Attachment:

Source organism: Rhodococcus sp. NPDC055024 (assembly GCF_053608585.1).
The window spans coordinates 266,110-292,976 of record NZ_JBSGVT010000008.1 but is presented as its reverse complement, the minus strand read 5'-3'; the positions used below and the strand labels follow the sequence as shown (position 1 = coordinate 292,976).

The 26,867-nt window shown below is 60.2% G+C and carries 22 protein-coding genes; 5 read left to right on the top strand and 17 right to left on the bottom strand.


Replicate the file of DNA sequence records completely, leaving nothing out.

Source organism: Rhodococcus sp. NPDC055024 (assembly GCF_053608585.1).
The window spans coordinates 266,110-292,976 of record NZ_JBSGVT010000008.1 but is presented as its reverse complement, the minus strand read 5'-3'; the positions used below and the strand labels follow the sequence as shown (position 1 = coordinate 292,976).

The 26,867-nt window shown below is 60.2% G+C and carries 22 protein-coding genes; 5 read left to right on the top strand and 17 right to left on the bottom strand.